BMW’s iX electric SUV in China was the first global car brand to include the automobile version of Tencent’s WeChat messaging app, according to the Chinese tech company.
BEIJING — Chinese internet giant Tencent wants to sell technology which the company says will help foreign automakers that want to sell cars in China’s massive electric vehicle market.
BMW and some U.S. automakers are already working with Tencent, said Liu Shuquan, vice president of Tencent Intelligent Mobility, which is part of Tencent’s cloud business. Speaking to CNBC on Friday, he declined to specify which American carmakers it’s working with.
In a move aimed at helping boost its international strategy, Liu’s team launched a new cloud computing product for automakers called the “Tencent Intelligent Automobile Cloud” on Friday.
The all-in-one cloud product — also available for domestic automakers — can cover all technological aspects of an electric car, the company claimed. Those features range from storing data in a way optimized for training autonomous driving systems, to giving drivers access to Tencent’s social media and map apps.
The user interface may be a selling point for China’s drivers considering how Tencent dominates an array of the top online entertainment apps in China.
In entertainment, Tencent has other apps as well: QQ Music, one of the two main Spotify-like apps in China; Tencent Video, which offers on-demand streaming content including reality shows and animated series; as well as popular mobile games like Honor of Kings.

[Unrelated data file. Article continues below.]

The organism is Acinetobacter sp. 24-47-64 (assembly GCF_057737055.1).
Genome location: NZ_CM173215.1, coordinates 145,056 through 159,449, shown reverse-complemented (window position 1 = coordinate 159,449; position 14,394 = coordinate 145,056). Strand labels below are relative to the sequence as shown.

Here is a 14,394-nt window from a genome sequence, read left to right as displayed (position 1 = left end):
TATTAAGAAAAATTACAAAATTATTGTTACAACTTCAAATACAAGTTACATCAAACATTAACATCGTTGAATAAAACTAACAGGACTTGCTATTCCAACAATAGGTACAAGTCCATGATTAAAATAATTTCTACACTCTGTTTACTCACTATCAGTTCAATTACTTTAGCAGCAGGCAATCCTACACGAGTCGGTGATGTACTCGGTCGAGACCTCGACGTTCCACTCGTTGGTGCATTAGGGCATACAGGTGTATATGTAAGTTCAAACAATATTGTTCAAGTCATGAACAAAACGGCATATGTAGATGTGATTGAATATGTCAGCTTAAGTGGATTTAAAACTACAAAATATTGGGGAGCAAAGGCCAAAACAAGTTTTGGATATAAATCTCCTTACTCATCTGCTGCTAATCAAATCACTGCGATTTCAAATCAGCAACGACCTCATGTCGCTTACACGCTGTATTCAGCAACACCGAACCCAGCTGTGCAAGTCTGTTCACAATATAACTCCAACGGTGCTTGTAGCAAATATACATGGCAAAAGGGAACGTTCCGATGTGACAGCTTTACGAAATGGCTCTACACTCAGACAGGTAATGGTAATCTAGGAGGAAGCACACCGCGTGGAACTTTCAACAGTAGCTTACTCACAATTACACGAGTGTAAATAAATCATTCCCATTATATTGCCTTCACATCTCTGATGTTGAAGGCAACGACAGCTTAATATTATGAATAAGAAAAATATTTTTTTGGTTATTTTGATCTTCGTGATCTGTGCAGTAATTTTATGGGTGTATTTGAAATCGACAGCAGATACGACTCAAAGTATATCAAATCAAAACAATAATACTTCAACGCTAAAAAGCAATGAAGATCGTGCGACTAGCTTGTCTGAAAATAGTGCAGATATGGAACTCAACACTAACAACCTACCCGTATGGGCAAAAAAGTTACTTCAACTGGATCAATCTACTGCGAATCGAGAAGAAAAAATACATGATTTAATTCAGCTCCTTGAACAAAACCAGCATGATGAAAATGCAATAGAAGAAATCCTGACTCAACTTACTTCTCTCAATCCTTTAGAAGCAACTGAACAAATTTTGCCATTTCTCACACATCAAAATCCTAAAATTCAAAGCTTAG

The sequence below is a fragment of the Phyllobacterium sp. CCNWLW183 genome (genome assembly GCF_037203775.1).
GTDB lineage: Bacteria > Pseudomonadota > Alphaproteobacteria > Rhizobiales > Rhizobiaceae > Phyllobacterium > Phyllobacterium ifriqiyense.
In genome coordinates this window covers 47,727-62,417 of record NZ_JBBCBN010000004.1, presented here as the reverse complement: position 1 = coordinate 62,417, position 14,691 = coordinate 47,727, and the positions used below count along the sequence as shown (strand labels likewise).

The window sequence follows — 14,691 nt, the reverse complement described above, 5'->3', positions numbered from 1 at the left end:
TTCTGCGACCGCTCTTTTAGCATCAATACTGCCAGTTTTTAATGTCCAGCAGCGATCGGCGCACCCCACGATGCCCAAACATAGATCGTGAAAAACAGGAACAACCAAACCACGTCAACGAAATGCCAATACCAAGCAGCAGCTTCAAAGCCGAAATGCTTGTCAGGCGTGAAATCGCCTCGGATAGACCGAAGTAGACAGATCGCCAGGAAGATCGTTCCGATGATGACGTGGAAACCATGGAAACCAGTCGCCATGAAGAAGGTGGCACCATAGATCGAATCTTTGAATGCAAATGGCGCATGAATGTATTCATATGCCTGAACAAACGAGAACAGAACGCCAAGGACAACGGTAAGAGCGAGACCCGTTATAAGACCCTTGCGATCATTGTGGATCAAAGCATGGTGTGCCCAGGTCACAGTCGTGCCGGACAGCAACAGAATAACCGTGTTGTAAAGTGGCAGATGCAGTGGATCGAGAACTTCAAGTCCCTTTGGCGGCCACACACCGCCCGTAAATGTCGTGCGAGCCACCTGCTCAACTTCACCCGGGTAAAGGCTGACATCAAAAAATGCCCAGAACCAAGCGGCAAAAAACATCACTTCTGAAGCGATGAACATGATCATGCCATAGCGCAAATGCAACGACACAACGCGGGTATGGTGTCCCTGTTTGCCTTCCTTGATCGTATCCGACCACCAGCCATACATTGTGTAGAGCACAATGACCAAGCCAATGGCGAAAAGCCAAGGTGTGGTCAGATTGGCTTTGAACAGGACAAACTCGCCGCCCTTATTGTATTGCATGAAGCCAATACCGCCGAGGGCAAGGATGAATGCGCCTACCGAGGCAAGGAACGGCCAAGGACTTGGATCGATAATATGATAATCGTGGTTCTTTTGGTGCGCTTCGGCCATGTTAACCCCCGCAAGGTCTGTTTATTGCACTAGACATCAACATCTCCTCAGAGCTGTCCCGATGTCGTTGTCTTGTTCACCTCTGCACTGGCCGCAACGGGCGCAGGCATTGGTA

All cars letting passengers or drivers access Tencent apps from the vehicle’s platforms need to have an agreement with Tencent, Liu said.
Those app-level partnerships started in 2018, around the same time Tencent Cloud began working with automakers for autonomous driving services, the company said.
Players in China’s auto industry are increasingly betting that local drivers will want more autonomous driving features, which are essentially assisted-driving functions due to regulation of current technology.
Already in the first quarter, 23% of new cars sold in China came with a limited level of assisted driving, referred to as “Level 2” in a classification system for autonomous driving, according to Tencent.
With the new cloud computing product announced last week, Liu said overseas car companies could develop vehicles with navigation and assisted-driving features customized for China’s roads and terrain.
“The data is owned by [the] OEM, the consumer,” Liu said, referring to original equipment manufacturers which provide components and parts for another company’s product.
“We just provide cloud service to store that data. The second thing is we provide a whole ecosystem. That ecosystem not only include[s] our own service and content but also our partners’.”
Liu said his company already partners with nearly 40 auto brands, including BMW, SAIC and Nio, covering 120 vehicle models. He also noted partnership talks with German and Japanese companies.
BMW did not immediately respond to a CNBC request for comment. SAIC and Nio representatives spoke at Friday’s launch event for the “Tencent Intelligent Automobile Cloud” product.